Physics Help Forum Motion of point mass under two central forces -- source of one stationary one moving.

 Kinematics and Dynamics Kinematics and Dynamics Physics Help Forum

 Sep 27th 2008, 03:52 AM #1 Junior Member   Join Date: Sep 2008 Location: Bangalore, India Posts: 18 Motion of point mass under two central forces -- source of one stationary one moving. PROBLEM: A point mass ‘A’ is kept at the origin. Another B is kept at the x axis at x = H. Another C is kept at distance H from origin and distance h from B. A, B and C thus form an isosceles triangle with vertex A. Given that A's mass >> B's mass >> C's mass; Newton’s gravitational law governs the bodies. C will have motion because of both A and B while B will have motion because of A only. Find: The equation of path of C in any coordinate system given that B and C have zero initial velocities. Attempted solution: I write, $\displaystyle a_B=\frac{k_a}{r_b^2}$ and solve this by writing, $\displaystyle v\,dv=a\,dr_b$. We get an equation in $\displaystyle v$ and $\displaystyle r_b$. In this equation, we write: $\displaystyle v=dr_b/dt$ and solve for $\displaystyle r_b$ and get it in terms of $\displaystyle t$. We finally arrive at: $\displaystyle r_b=\left(H^{3/2}-k_at\right)^{2/3}$ Now, follow the link: A seeker of silences am I...: 27-Sep-2007 You will see two images posted. Click on them to enlarge them. I have carried fwd the solution there. Method applied to reach till the equations 3 and 4 (given below): I used polar coordinate systems with the point A as origin. I found out radial and angular components of the accleration of C and compard them with the standard expressions with the same as given here: Polar coordinate system - Wikipedia, the free encyclopedia The following equations we finally arrive at: $\displaystyle r_{b/c}=\sqrt{r_b^2\,+\,r_c^2\,-2bc\cos \theta}\quad(1)$ $\displaystyle \frac{r_{b/c}}{\sin \theta}\,=\,\frac{r_b}{\sin \phi}\quad(2)$ These two equations define the angle $\displaystyle \phi$ and $\displaystyle r_b/c$ for us. Proceeding... $\displaystyle -\frac{k_b}{r_{b/c}^2}\,\left(1-\,\frac{r_b^2}{\sin^2 \theta r_{b/c}^2}\right)\,=\,\ddot{r_c}\,-\,r_c\dot{\theta^2}\quad(3)$ $\displaystyle -\left(\frac{k_b}{r_{b/c}^2}\frac{r_b}{\sin \theta r_{b/c}}\,+\,\frac{k_a}{r_c^2}\right) \,= \,r_c\ddot{\theta}\,+\,2\dot{r_c}\dot{\theta}\quad (4)$ $\displaystyle r_{b/c}$ is defined by first two equations. Eqations 3 and 4 then need be solved for $\displaystyle r_c$ and $\displaystyle \theta$. Plz help. Thanks. Last edited by taureau20; Sep 27th 2008 at 04:16 AM. Reason: Error in latex coding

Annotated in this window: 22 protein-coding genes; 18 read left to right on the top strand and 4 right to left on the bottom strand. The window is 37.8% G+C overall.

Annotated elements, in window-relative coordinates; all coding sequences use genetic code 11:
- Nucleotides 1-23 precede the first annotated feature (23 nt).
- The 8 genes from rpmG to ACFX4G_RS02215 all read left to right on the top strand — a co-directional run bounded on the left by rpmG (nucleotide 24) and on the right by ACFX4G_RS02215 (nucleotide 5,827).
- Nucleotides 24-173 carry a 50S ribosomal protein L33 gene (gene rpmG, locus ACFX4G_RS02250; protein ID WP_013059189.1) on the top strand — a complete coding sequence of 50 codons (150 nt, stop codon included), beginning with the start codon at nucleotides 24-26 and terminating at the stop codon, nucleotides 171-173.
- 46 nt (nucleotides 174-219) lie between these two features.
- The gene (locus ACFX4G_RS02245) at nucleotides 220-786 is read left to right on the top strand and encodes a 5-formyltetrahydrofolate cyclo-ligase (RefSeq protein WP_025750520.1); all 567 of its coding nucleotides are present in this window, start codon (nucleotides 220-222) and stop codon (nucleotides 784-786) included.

Tags central, dfq, forces, kinematics, mass, motion, moving, point, source, stationary

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